Life is a Balancing Act

We’re approaching (/in) the summer season which, among other things, means traveling for us. And traveling means seeing people we don’t see often. It makes sense to me that they’d have some questions for us, and me, regarding my health. I welcome that. Obviously, since I share here, I don’t mind sharing some.

But here’s the thing, and it’s kinda a big thing - what’s happening to me is not that different than what’s happening to you, meaning none of us knows for sure what will befall them in the future. The next minute, the next hour, the next day.

So, while it’s good, and possibly necessary, for a health update from me, we are wherever we are for other reasons. Those are important too.

Maybe this can answer some of your questions or provide motivation for some new ones. In November I had surgery. Again (it’s like Forrest Gump meeting the President). During the surgery the surgeon attempted to build an ETV, Endoscopic Third Ventriculostomy. An ETV is meant to provide a natural drainage route for Cerebral Spinal Fluid (CSF). If something blocks normal drainage the fluid could back-up in the head and cause something called hydrocephalus. Hydrocephalus provided a sign of a problem before my very first surgery. But that was almost a decade ago - back to now. With this surgery, the surgeon removed all that could be removed safely - considering I still wanted to walk and talk after. At first I seemed to recover well, but soon the area around the scar began to swell. Due to hydrocephalus, the back of my head started to look like a filled water balloon. I also lost a lot of weight. Leading up to surgery we were concerned that I would not have the necessary stores my body would need. But tumors have never worried much about my concerns.

I grew very nauseas after surgery too. Not great, especially considering the situation. To help alleviate the issues I underwent a number of small procedures called Lumbar Punctures, more familiarly known as Spinal Taps. “Spinal Taps” sounds intense but they were far from it (maybe the machine needed to be at 11?). Instead it felt like they were aerating my back the way you would aerate a lawn or field. The taps actually felt good and alleviated some of the pressure from the lack of drainage. Each time there was an immediate improvement in my speech, movement, and overall comfort. Unfortunately though the length of the benefit from each spinal tap grew shorter and shorter. I was underweight, the hydrocephalus was building up, and I was starting to mispercieve some parts of reality. By the time Christmas rolled around I was a mess.

Soon after Christmas a shunt was surgically implanted in my head. A shunt is a small device that provides an unobstructed path for CSF to drain into my abdominal cavity. It’s some combination of plastic and metal (I think, I didn’t have a chance to examine one before it was put inside me) that can be adjusted from the outside, with magnets, in a futuristic way. After awhile the shunt was adjusted to drain more CSF. Then less. Trial and error with my head.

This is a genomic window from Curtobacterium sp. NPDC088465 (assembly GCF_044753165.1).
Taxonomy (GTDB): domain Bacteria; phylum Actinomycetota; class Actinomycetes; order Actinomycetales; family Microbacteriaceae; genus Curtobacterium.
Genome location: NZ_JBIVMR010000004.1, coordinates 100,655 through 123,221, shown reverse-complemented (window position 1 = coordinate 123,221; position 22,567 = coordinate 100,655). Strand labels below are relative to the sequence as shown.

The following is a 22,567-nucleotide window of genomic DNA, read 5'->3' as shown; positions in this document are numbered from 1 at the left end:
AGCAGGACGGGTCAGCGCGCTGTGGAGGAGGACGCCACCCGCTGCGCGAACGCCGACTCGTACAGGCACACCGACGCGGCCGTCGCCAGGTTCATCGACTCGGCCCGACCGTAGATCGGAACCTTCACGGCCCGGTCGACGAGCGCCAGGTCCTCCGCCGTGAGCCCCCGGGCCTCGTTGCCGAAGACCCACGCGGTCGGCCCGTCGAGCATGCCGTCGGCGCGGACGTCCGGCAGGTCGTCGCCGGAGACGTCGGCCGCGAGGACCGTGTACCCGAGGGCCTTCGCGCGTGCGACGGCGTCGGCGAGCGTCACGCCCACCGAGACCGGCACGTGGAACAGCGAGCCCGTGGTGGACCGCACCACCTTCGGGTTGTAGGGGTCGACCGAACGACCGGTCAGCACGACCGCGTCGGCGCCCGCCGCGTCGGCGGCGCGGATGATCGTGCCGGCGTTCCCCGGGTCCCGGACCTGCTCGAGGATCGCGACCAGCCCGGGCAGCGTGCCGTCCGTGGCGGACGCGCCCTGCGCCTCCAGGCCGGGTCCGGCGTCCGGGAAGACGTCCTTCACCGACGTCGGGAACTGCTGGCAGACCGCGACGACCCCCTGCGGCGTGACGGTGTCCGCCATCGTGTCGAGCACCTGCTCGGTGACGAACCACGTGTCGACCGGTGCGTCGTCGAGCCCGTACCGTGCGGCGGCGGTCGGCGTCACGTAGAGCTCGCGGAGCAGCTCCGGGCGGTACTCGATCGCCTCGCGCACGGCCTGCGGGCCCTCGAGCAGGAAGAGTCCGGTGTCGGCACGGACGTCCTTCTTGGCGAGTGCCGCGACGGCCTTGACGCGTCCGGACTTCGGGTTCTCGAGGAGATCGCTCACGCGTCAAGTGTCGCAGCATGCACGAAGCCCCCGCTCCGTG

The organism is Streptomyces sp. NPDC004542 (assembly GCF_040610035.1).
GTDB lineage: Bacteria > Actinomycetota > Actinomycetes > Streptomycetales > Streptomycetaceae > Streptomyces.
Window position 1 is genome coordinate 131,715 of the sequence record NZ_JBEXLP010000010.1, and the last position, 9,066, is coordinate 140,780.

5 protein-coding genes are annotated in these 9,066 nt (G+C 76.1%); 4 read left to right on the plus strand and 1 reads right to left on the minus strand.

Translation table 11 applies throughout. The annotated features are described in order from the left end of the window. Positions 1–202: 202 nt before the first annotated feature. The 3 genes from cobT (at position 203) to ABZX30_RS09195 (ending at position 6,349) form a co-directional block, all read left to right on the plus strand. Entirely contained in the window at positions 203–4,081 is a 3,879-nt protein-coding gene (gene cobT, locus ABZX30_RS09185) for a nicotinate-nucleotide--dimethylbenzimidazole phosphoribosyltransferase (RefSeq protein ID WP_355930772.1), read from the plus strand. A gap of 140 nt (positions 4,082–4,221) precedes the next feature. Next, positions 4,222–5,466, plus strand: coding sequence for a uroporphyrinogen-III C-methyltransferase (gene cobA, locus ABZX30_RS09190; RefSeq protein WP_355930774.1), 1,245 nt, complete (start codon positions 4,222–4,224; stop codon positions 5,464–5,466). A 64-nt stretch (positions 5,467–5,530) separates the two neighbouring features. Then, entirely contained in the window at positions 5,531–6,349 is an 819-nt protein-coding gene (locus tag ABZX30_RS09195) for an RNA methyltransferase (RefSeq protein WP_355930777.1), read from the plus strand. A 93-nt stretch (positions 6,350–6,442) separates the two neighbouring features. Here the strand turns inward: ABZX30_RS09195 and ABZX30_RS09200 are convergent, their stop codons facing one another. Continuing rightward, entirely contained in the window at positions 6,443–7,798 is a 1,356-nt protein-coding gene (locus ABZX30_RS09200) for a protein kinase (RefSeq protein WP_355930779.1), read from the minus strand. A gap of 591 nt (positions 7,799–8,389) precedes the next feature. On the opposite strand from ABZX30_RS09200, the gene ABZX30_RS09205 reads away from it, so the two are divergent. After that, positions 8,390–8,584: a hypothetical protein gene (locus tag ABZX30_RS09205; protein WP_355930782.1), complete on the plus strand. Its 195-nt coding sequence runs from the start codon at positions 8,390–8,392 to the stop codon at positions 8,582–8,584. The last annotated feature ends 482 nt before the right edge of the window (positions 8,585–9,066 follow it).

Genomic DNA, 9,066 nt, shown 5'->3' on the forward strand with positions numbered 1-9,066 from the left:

Once I was mostly healed from surgery, and the shunt implantation, I could begin other treatments. We agreed on a two part treatment, like a 1, 2 combo punch in a video game. A chemo pill, called CCNU, taken every 6 weeks and an antibody infusion, called Avastin (a-VAST-in), dripped in every other week. A combo that, in conjunction, hopefully fatally wounds the cancer. The Avastin stops the growth of new blood vessels which tumors create at a high rate. Ideally then the chemo tags in to take it out. The first infusion of Avastin, for some unclear reason, eased my nausea. It’s difficult to impress just what a difference this made. I could now eat somewhat normally again! This was huge! Clarity is not a strong suit of cancer anyway.

As my situation advanced (es), the importance of each MRI advanced (es) in accordance. My first post-shunt MRI happened at the very end of January. This scan would mostly just provide a baseline going forward. The tumor had grown a little (as was expected) since surgery but not too much. Because CCNU takes awhile to work the next MRI would provide a clearer picture regarding the effectiveness of the treatments. The next MRI, the last I’ve had, showed some tumor shrinking. We’re on the right path it seems.

So, to summarize, here’s the cliff’s notes of what the last few months involved:

  • Brain Surgery (another)

  • Multiple spinal taps

  • Shunt

  • Chemo

    • CCNU - Pills every 6 weeks or so

  • Anti-body

    • Avastin Infusion - 2 week intervals

I’m more than happy to discuss the state of things to whomever is interested whenever, wherever. In fact if you know even a little about my goings on and don’t at least inquire that would seem weird to me. I don’t derive any personal benefit from avoiding the subject. The subject is a big part of my life. At the same time, we are all people living lives. Everything for everyone else doesn’t suddenly come to a halt when I have an issue. So, if we cross paths, feel free to address any nagging questions about my health or inquire about my (and our) well being, and then move on. How are you? What’s happening in your world? Finding the right balance is just a part of a life. And, if we’re talking to each other, we both are alive.